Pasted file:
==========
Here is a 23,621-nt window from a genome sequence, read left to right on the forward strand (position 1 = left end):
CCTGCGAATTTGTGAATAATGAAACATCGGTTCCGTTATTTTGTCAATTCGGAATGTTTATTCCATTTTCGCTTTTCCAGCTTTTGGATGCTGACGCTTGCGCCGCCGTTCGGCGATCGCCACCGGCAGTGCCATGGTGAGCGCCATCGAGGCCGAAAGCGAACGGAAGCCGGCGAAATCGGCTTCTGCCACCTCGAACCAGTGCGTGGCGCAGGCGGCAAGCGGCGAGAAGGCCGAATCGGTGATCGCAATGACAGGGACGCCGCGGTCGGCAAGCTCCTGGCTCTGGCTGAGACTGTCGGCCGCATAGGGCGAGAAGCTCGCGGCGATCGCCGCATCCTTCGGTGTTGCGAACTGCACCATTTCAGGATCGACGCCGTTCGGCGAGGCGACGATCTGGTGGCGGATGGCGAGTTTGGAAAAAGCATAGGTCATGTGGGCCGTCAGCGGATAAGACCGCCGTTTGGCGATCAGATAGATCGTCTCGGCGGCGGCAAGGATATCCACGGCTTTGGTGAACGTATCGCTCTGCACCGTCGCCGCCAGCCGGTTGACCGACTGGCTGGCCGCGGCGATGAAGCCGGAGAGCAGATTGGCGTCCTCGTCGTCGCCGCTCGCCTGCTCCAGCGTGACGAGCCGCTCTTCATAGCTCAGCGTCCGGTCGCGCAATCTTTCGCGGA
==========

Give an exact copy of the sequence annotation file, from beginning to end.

Here is a 23,621-nt window from a genome sequence, read left to right on the forward strand (position 1 = left end):
CCTGCGAATTTGTGAATAATGAAACATCGGTTCCGTTATTTTGTCAATTCGGAATGTTTATTCCATTTTCGCTTTTCCAGCTTTTGGATGCTGACGCTTGCGCCGCCGTTCGGCGATCGCCACCGGCAGTGCCATGGTGAGCGCCATCGAGGCCGAAAGCGAACGGAAGCCGGCGAAATCGGCTTCTGCCACCTCGAACCAGTGCGTGGCGCAGGCGGCAAGCGGCGAGAAGGCCGAATCGGTGATCGCAATGACAGGGACGCCGCGGTCGGCAAGCTCCTGGCTCTGGCTGAGACTGTCGGCCGCATAGGGCGAGAAGCTCGCGGCGATCGCCGCATCCTTCGGTGTTGCGAACTGCACCATTTCAGGATCGACGCCGTTCGGCGAGGCGACGATCTGGTGGCGGATGGCGAGTTTGGAAAAAGCATAGGTCATGTGGGCCGTCAGCGGATAAGACCGCCGTTTGGCGATCAGATAGATCGTCTCGGCGGCGGCAAGGATATCCACGGCTTTGGTGAACGTATCGCTCTGCACCGTCGCCGCCAGCCGGTTGACCGACTGGCTGGCCGCGGCGATGAAGCCGGAGAGCAGATTGGCGTCCTCGTCGTCGCCGCTCGCCTGCTCCAGCGTGACGAGCCGCTCTTCATAGCTCAGCGTCCGGTCGCGCAATCTTTCGCGGA